As of February 2021, there are 84 million pet dogs registered in the USA. That equates to 67% of American households and a large proportion of these dogs are emotional support dogs. Unlike service dogs, emotional support dogs are classed as pets, but what do they do?
The recent global lockdowns caused by the coronavirus have only increased the number of people waiting to be paired with an emotional support dog and the list gets longer all the time.
What does ESA mean?
Emotional Support Animals (ESA) are defined as “animals that provide assistance for the relief of symptoms of an emotional, mental, or behavioral disability” (US Department of Housing and Urban Development, 2013.)
Patient-owned pets are the most common form of ESA. These animals often provide intense relief to individuals with depression, anxiety disorders, and posttraumatic stress disorder (DSM-V).
What do emotional support dogs do?
Traditional service dogs assist physical disabled or impaired people to go about their daily lives. This might include aiding someone who is wheelchair-bound or suffers from vision loss. An emotional therapy dog is different.
They help people with mental and emotional difficulties navigate situations that other people don’t even think about. Something as simple as walking to the supermarket could be an impossible idea for someone who suffers from severe anxiety or a personality disorder.
Emotional support dogs aid a person by providing affection, structure or comfort during times of increased emotional stress.
Do I qualify for an emotional support animal?
To be assessed for an emotional support dog, a person must speak with their doctor. Conditions that qualify for an emotional support dog include:
- Personality disorders
- Severe anxiety
- PTSD (Post Traumatic Stress Disorder)
The process of getting an emotional support dog differs between countries. Currently, the US is much more progressive than the UK when it comes to emotional support dogs and the process is much easier to navigate.
In the US, you can speak to your doctor and fill in a short form. All you need is a doctor’s recommendation that an emotional support dog would be beneficial to the management of your emotional or mental health condition.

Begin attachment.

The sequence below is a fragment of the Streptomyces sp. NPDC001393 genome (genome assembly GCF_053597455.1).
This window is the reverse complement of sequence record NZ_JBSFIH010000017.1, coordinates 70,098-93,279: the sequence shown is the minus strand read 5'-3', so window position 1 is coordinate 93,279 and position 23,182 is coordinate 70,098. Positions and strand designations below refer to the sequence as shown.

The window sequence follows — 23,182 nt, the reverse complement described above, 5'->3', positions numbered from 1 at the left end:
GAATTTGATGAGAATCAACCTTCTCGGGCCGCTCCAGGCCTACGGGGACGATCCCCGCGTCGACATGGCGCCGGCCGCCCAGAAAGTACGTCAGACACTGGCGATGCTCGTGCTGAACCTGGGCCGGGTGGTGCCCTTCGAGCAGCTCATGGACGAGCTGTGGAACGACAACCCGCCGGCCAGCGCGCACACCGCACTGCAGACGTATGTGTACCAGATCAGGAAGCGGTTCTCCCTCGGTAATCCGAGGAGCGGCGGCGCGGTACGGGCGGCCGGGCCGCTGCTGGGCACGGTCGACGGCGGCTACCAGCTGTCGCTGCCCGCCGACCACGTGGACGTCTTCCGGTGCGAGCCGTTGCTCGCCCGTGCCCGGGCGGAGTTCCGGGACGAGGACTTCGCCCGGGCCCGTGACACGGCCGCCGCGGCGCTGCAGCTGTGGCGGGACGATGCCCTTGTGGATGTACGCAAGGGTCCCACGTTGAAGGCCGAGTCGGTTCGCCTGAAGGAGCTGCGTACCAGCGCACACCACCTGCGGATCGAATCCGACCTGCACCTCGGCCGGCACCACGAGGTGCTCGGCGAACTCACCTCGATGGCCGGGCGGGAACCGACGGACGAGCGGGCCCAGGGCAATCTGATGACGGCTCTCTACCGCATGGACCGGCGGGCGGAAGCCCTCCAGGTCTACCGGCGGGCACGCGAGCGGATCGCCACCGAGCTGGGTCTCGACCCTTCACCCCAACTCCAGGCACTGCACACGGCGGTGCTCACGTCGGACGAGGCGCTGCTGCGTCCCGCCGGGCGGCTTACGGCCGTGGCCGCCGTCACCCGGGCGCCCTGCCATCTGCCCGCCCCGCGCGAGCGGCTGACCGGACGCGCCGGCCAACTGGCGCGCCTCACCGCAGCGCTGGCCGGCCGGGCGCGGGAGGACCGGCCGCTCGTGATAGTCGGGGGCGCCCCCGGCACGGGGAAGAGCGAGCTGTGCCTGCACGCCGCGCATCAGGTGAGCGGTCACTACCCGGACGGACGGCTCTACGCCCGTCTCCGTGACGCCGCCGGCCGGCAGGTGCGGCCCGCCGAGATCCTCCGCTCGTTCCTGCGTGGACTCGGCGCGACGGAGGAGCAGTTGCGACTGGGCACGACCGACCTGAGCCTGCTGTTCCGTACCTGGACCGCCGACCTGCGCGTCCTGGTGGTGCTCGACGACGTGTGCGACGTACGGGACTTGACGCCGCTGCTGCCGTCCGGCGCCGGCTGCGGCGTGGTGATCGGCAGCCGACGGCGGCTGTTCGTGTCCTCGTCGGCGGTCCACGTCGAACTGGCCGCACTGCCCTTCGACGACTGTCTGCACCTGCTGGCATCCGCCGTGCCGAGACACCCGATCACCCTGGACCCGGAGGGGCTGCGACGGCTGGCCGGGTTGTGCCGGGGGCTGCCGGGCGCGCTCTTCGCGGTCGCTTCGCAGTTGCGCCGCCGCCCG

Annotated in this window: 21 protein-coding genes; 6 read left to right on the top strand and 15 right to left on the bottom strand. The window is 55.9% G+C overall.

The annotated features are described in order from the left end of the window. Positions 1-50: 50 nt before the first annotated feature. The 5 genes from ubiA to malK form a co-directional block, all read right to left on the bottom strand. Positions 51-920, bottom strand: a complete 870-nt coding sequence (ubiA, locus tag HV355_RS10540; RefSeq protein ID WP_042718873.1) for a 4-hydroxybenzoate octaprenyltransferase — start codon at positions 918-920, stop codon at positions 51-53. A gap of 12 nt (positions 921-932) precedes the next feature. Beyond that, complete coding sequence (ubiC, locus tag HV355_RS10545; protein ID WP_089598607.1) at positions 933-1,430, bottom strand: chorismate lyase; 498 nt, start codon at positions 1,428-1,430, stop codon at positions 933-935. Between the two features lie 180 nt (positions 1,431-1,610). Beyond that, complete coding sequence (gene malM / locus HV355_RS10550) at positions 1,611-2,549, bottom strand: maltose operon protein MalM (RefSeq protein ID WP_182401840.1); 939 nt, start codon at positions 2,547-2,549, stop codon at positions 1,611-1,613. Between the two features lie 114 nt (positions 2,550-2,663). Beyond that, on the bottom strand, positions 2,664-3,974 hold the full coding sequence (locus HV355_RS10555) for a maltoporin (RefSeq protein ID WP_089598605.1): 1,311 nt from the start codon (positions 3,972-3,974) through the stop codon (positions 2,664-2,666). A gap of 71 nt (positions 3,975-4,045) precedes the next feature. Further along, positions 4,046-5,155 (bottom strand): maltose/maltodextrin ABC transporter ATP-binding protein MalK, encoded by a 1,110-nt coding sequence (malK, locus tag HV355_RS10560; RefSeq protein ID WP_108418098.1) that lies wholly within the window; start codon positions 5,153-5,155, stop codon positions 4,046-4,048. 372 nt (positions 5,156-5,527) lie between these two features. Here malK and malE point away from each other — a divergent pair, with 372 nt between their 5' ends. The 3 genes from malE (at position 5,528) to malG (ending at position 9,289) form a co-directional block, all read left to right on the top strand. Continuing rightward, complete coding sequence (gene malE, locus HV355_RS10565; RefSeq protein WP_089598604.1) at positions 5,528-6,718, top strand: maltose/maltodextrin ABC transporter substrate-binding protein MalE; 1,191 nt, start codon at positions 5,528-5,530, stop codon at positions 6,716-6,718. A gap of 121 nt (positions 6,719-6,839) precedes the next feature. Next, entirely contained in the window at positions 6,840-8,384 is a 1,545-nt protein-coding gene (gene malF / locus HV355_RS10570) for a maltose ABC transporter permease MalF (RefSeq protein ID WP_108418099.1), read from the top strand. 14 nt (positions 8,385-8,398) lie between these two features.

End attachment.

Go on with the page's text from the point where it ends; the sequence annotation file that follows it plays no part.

In the UK, a person cannot receive an emotional support dog unless they have been diagnosed with a mental health disorder. A certification cannot be obtained without an official diagnosis.
This diagnosis must come from a licensed mental health practitioner such as a psychiatrist, psychologist or therapist. Even in this instance, doctors in the UK tend to recommend emotional support dogs to those people who are most severely impacted by their condition. For example, people with agoraphobia or PTSD would qualify, however, someone with mild depression may not.
There is also no formal standard assessment in place for the UK, with the government still to decide on a proper procedure.
Where can you buy an emotional support dog?
You do not need to apply for an emotional support dog if you already own a dog. Anyone can take their dog through a training course via an emotional support dog charity. The Emotional Support Animals UK Registry is one such charity.
Once your dog has passed the training course, they can be registered as a certified emotional support dog. To register, the owner of the dog must have a medical assessment letter signed by their doctor or mental health professional.
In the UK, registration for a dog to receive an emotional support membership is around £50 per year, provided they have a training certificate. Prices for the training course are either a set fee or charged per training session. In America, costing is based on per hour of training, which ranges from $150 – $250.
Alternatively, you can adopt a dog that already has an emotional support certificate or you can buy a dog from an emotional support trainer. The cost depends upon the country and the breed of the dog. Generally, prices vary between £1000 and £10,00 in the UK and $5,000 – $20,000 in the US.
Best emotional support dogs for anxiety
There is no substitute for petting your dog in a time of emotional need. And a dog can truly uplift a person in any emotional situation, let alone when the going is truly terrible. Here are 8 dog breeds that will make great emotional support dogs for anxiety sufferers.
- Labrador Retriever
- Yorkshire Terrier
- Cavalier King Charles Spaniel
- Golden Retriever
Can you bring an emotional support animal to school?
First of all, an ESA is not the same as a service animal. And secondly, ESAs don’t have the same rights in public places under the Americans with Disabilities Act (ADA) as service animals. So they can’t go wherever you go.
Many students with anxiety disorders or social phobias believe that its therapeutic nature can help with their schoolwork. However, the law provides no provision for ESAs in public places.